Albert and I left at 2am collected some donations en route and chunneled to Calais for the 9am briefing. We arrived at an abandoned industrial estate and were shown a warehouse with a kitchen that provided volunteers a hot lunch and organised food donations and distribution. A mountain of bin bags full of stupid donations at the front sold by the ton and recycled. At the back was sorting area, bustling with people sorting everything from medicines, tents, tarps, clothes, toys and more.
We unloaded our donations the tools in the back gave away our skill set, so despite being knackered we headed straight to the workshop and started making shelter frames from 2 x 2 pine. We got set up and cracked on. We worked until 9pm and with various teams making various parts like wrapping doors in tarps, cutting timber to length or whatever needed doing. Anyone who can use a saw and a drill could do this work. We made a lot of frames and talked to a few people about the situation. Van drivers would come in and collect the shelter components and nails/screws required to build them and ferry them back and forth to the build crews in the Jungle.
We spoke to a few people, but mainly worked, we listened to accounts of "The Jungle" as it's is known by refugees and volunteers alike. There was a lot of positivity but obvious pain, fighting a losing battle against weather, funding, volunteers and materials. While more refugees arrived every day and 6000+ people were living in sodden tents in a filthy hell hole.
We set up the pop up tent in the back of the van, had a few beers and went to bed. Exhausted but feeling positive...
I arrived in the workshop ready to make more frames, but overhead a build crew saying they could do with another pair of hands building shelters on site, before I knew it i was driving to the camp with Tom and Glen and a load of tools.
As I pulled off the motorway, passing the flashing blue lights and angry looking French police. I could see across the sprawl of The Jungle and finally appreciated the size of the problem.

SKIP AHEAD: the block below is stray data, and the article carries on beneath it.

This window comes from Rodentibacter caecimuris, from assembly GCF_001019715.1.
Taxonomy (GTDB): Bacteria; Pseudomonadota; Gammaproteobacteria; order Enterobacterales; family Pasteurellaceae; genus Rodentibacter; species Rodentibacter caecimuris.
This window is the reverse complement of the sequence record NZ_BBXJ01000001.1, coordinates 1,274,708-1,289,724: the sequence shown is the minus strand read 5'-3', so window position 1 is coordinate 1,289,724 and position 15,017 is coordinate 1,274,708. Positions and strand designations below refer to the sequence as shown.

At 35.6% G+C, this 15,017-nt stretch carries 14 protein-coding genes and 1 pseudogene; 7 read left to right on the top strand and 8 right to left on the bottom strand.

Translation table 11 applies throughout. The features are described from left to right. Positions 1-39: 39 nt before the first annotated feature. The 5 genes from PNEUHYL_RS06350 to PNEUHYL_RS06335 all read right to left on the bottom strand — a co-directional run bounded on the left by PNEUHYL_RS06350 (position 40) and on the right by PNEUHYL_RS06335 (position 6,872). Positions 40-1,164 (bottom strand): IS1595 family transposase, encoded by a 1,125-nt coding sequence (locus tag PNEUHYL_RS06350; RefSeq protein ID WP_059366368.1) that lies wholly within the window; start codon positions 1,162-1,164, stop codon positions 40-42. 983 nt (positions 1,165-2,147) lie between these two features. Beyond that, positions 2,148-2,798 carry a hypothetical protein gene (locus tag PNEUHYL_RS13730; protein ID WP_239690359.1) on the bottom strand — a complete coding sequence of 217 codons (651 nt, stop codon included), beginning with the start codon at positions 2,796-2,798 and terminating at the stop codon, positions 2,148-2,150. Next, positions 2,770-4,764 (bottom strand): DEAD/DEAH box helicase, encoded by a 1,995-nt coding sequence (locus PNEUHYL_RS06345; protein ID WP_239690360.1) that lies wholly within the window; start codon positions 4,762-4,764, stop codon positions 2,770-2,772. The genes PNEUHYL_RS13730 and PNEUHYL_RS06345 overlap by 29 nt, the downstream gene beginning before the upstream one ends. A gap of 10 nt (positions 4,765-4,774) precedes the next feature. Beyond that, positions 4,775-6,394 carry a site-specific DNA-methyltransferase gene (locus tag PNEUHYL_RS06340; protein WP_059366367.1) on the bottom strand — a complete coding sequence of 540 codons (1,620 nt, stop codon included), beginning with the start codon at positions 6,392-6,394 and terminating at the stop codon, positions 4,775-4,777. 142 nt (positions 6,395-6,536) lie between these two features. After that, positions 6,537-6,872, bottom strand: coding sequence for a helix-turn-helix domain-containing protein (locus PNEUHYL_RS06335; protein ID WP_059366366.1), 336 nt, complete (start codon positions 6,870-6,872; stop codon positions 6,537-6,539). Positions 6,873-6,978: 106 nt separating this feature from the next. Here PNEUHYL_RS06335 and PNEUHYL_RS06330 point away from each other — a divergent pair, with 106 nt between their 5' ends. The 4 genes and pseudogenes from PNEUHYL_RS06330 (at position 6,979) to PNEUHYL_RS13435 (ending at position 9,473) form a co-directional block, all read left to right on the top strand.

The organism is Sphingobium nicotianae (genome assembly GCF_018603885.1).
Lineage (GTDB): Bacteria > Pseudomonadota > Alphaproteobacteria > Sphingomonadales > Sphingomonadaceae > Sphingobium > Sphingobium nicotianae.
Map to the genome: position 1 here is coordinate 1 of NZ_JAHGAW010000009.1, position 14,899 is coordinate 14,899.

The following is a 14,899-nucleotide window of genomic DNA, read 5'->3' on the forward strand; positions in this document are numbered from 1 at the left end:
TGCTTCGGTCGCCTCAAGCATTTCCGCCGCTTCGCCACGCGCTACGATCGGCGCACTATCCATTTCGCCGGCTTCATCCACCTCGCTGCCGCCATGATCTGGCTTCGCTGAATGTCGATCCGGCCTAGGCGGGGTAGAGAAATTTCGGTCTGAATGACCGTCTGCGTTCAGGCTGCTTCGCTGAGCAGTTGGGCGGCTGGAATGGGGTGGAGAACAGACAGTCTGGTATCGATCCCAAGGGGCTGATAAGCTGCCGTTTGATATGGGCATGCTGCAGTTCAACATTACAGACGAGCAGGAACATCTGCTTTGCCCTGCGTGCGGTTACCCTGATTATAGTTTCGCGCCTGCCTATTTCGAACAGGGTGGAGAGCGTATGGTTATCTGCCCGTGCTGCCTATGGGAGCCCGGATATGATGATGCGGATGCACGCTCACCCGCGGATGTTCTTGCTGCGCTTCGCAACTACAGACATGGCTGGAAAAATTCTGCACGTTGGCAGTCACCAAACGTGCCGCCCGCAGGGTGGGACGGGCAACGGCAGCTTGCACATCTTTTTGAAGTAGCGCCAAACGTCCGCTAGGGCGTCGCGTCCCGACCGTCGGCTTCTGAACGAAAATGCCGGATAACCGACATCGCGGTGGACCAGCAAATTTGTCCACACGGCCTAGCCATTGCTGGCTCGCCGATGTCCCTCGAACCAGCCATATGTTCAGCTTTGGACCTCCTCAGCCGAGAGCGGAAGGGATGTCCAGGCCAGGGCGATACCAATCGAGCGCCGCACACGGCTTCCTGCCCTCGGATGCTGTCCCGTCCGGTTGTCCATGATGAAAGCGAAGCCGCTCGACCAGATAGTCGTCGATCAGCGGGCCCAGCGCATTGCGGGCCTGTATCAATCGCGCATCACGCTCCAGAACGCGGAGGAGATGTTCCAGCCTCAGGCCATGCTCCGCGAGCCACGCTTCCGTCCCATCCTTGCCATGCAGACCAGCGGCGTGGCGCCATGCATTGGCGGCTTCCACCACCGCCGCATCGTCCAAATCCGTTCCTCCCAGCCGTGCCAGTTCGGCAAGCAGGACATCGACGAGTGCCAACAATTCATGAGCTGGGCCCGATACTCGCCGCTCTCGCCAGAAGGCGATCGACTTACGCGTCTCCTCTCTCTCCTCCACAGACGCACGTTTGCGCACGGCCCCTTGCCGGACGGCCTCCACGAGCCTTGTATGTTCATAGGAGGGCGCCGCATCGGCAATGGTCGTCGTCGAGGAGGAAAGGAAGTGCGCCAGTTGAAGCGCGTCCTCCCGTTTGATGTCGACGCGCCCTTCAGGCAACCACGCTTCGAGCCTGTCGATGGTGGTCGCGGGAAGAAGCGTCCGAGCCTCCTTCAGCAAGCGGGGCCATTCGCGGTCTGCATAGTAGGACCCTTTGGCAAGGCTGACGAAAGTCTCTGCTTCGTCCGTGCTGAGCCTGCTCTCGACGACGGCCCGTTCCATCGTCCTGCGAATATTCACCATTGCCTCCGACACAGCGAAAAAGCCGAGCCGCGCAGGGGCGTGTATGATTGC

Thousands of tired tents, tarpaulin shelters and make shift buildings peppered the muddy field and interspersed with litter. It was a horrendous mess.
I parked at the entrance, as we unloaded the van, inquisitive refugees keeping an eye on the motorway trucks, gathered in an orderly queue and asked,
"No line my friends, we are here to build shelters." Tom informed them. They understood and appreciated that we were there to help and returned to their business of watching and waiting.
We lugged our tools in to the camp, past the toilets, the stench of human waste stinging your nose and eyes.
Ignoring the wet mud we walked through the Afghan area, past little shanty town shops selling food and drink from makeshift shelters, small restaurants serving, great looking food.
People were singing, smiling and laughing, holding onto their dignity as their world disintegrates into fear and filth.
A few had their faces covered by scarves and their angry eyes burned with fury as we passed, their dislike for the westerners whose government destroyed their lives and killed their loved ones was clear and I couldn't blame them.
We trudged on past water points, distribution centres, the brothel and the church.
Eventually we made it to the Women's and children's area, a safe haven created to protect from the horrors that have befallen most of the vulnerable, fenced off and locked up at night. We delivered and installed a projector and then headed back out to see who we could help.
There were no shortage of people who needed us. I had brought some Tarps which we used to waterproof a few tents and shelters, the mud and conditions generally making progress slow. Everywhere we went people would ask for help,
"Hello, 1 minute please Sir, you help?"
Five minutes later, they had a fixed door latch, or some nails to hang clothes from or a verbal agreement that we would try and get them a shelter.
Nothing takes a minute in the jungle and everyone needs help.
Every time we fixed something, another person would come over and ask for help. We were shown small leaky tents that housed 8 people, whether it was a waterproof roof, a repaired lock, or just giving them some nails, they were always grateful and often invited us for tea. But at this point I felt that there was too much to do for a tea break. So we worked on.
It had been dark for a